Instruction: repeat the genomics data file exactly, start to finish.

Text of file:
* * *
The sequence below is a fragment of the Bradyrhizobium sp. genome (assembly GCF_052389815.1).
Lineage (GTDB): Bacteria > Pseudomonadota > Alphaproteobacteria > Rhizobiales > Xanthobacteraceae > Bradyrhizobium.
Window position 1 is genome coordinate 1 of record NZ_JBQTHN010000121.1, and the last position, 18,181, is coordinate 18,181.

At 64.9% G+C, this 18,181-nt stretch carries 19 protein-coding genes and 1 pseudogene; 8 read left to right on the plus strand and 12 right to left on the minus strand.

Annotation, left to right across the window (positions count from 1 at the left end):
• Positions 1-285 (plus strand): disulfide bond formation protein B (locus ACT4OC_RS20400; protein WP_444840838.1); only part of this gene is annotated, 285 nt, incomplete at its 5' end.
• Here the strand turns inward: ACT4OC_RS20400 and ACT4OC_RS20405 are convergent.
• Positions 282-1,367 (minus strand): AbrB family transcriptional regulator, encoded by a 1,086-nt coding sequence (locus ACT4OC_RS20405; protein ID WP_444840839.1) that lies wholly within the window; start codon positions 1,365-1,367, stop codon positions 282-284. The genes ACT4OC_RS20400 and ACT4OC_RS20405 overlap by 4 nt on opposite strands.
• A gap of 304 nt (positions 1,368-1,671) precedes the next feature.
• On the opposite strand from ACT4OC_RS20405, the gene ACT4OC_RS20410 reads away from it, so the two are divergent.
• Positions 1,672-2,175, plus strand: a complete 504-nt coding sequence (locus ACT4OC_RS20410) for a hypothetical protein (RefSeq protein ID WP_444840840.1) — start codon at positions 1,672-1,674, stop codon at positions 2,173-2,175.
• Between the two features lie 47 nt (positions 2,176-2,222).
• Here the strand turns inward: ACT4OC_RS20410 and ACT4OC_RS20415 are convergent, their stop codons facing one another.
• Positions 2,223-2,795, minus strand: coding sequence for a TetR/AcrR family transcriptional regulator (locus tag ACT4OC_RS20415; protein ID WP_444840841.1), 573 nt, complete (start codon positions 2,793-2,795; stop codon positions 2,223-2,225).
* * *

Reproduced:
The sequence below is a fragment of the Bradyrhizobium sp. genome (assembly GCF_052389815.1).
Lineage (GTDB): Bacteria > Pseudomonadota > Alphaproteobacteria > Rhizobiales > Xanthobacteraceae > Bradyrhizobium.
Window position 1 is genome coordinate 1 of record NZ_JBQTHN010000121.1, and the last position, 18,181, is coordinate 18,181.

At 64.9% G+C, this 18,181-nt stretch carries 19 protein-coding genes and 1 pseudogene; 8 read left to right on the plus strand and 12 right to left on the minus strand.

Annotation, left to right across the window (positions count from 1 at the left end):
• Positions 1-285 (plus strand): disulfide bond formation protein B (locus ACT4OC_RS20400; protein WP_444840838.1); only part of this gene is annotated, 285 nt, incomplete at its 5' end.
• Here the strand turns inward: ACT4OC_RS20400 and ACT4OC_RS20405 are convergent.
• Positions 282-1,367 (minus strand): AbrB family transcriptional regulator, encoded by a 1,086-nt coding sequence (locus ACT4OC_RS20405; protein ID WP_444840839.1) that lies wholly within the window; start codon positions 1,365-1,367, stop codon positions 282-284. The genes ACT4OC_RS20400 and ACT4OC_RS20405 overlap by 4 nt on opposite strands.
• A gap of 304 nt (positions 1,368-1,671) precedes the next feature.
• On the opposite strand from ACT4OC_RS20405, the gene ACT4OC_RS20410 reads away from it, so the two are divergent.
• Positions 1,672-2,175, plus strand: a complete 504-nt coding sequence (locus ACT4OC_RS20410) for a hypothetical protein (RefSeq protein ID WP_444840840.1) — start codon at positions 1,672-1,674, stop codon at positions 2,173-2,175.
• Between the two features lie 47 nt (positions 2,176-2,222).
• Here the strand turns inward: ACT4OC_RS20410 and ACT4OC_RS20415 are convergent, their stop codons facing one another.
• Positions 2,223-2,795, minus strand: coding sequence for a TetR/AcrR family transcriptional regulator (locus tag ACT4OC_RS20415; protein ID WP_444840841.1), 573 nt, complete (start codon positions 2,793-2,795; stop codon positions 2,223-2,225).